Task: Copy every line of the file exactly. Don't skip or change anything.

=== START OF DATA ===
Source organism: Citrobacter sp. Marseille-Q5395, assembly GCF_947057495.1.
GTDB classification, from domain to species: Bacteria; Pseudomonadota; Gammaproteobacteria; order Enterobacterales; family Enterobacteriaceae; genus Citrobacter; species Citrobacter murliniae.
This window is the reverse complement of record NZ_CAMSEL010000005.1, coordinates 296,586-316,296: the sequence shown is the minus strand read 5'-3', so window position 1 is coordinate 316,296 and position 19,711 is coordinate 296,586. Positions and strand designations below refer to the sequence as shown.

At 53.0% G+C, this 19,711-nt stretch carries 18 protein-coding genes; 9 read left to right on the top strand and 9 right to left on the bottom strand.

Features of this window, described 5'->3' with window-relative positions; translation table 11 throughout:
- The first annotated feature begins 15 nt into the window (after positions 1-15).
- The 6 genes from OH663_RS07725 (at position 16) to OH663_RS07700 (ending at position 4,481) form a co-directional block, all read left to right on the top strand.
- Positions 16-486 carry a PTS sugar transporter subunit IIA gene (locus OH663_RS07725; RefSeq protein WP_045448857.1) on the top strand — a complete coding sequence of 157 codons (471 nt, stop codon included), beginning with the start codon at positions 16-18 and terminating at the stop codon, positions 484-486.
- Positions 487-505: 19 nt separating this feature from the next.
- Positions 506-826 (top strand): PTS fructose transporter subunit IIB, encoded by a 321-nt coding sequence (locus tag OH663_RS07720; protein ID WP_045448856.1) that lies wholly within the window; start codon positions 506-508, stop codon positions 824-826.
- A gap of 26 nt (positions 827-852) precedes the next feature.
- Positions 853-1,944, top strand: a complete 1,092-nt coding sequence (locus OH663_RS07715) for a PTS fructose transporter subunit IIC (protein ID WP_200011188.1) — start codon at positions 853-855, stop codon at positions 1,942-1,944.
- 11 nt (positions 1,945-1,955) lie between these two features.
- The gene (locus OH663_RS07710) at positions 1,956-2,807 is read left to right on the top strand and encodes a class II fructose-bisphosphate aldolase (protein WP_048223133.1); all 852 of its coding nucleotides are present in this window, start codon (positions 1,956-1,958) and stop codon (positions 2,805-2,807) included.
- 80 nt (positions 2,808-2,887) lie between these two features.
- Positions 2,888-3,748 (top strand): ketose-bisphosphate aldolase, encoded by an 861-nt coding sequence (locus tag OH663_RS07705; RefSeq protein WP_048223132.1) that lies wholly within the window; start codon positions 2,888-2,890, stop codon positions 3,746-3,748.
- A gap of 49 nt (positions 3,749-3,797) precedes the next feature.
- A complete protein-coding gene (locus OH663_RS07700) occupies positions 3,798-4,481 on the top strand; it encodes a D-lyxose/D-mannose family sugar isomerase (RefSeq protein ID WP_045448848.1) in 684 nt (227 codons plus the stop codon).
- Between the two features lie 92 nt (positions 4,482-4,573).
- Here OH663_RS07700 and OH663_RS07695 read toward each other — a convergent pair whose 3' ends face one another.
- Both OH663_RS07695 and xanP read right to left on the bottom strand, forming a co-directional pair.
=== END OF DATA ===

Source organism: Citrobacter sp. Marseille-Q5395, assembly GCF_947057495.1.
GTDB classification, from domain to species: Bacteria; Pseudomonadota; Gammaproteobacteria; order Enterobacterales; family Enterobacteriaceae; genus Citrobacter; species Citrobacter murliniae.
This window is the reverse complement of record NZ_CAMSEL010000005.1, coordinates 296,586-316,296: the sequence shown is the minus strand read 5'-3', so window position 1 is coordinate 316,296 and position 19,711 is coordinate 296,586. Positions and strand designations below refer to the sequence as shown.

At 53.0% G+C, this 19,711-nt stretch carries 18 protein-coding genes; 9 read left to right on the top strand and 9 right to left on the bottom strand.

Features of this window, described 5'->3' with window-relative positions; translation table 11 throughout:
- The first annotated feature begins 15 nt into the window (after positions 1-15).
- The 6 genes from OH663_RS07725 (at position 16) to OH663_RS07700 (ending at position 4,481) form a co-directional block, all read left to right on the top strand.
- Positions 16-486 carry a PTS sugar transporter subunit IIA gene (locus OH663_RS07725; RefSeq protein WP_045448857.1) on the top strand — a complete coding sequence of 157 codons (471 nt, stop codon included), beginning with the start codon at positions 16-18 and terminating at the stop codon, positions 484-486.
- Positions 487-505: 19 nt separating this feature from the next.
- Positions 506-826 (top strand): PTS fructose transporter subunit IIB, encoded by a 321-nt coding sequence (locus tag OH663_RS07720; protein ID WP_045448856.1) that lies wholly within the window; start codon positions 506-508, stop codon positions 824-826.
- A gap of 26 nt (positions 827-852) precedes the next feature.
- Positions 853-1,944, top strand: a complete 1,092-nt coding sequence (locus OH663_RS07715) for a PTS fructose transporter subunit IIC (protein ID WP_200011188.1) — start codon at positions 853-855, stop codon at positions 1,942-1,944.
- 11 nt (positions 1,945-1,955) lie between these two features.
- The gene (locus OH663_RS07710) at positions 1,956-2,807 is read left to right on the top strand and encodes a class II fructose-bisphosphate aldolase (protein WP_048223133.1); all 852 of its coding nucleotides are present in this window, start codon (positions 1,956-1,958) and stop codon (positions 2,805-2,807) included.
- 80 nt (positions 2,808-2,887) lie between these two features.
- Positions 2,888-3,748 (top strand): ketose-bisphosphate aldolase, encoded by an 861-nt coding sequence (locus tag OH663_RS07705; RefSeq protein WP_048223132.1) that lies wholly within the window; start codon positions 2,888-2,890, stop codon positions 3,746-3,748.
- A gap of 49 nt (positions 3,749-3,797) precedes the next feature.
- A complete protein-coding gene (locus OH663_RS07700) occupies positions 3,798-4,481 on the top strand; it encodes a D-lyxose/D-mannose family sugar isomerase (RefSeq protein ID WP_045448848.1) in 684 nt (227 codons plus the stop codon).
- Between the two features lie 92 nt (positions 4,482-4,573).
- Here OH663_RS07700 and OH663_RS07695 read toward each other — a convergent pair whose 3' ends face one another.
- Both OH663_RS07695 and xanP read right to left on the bottom strand, forming a co-directional pair.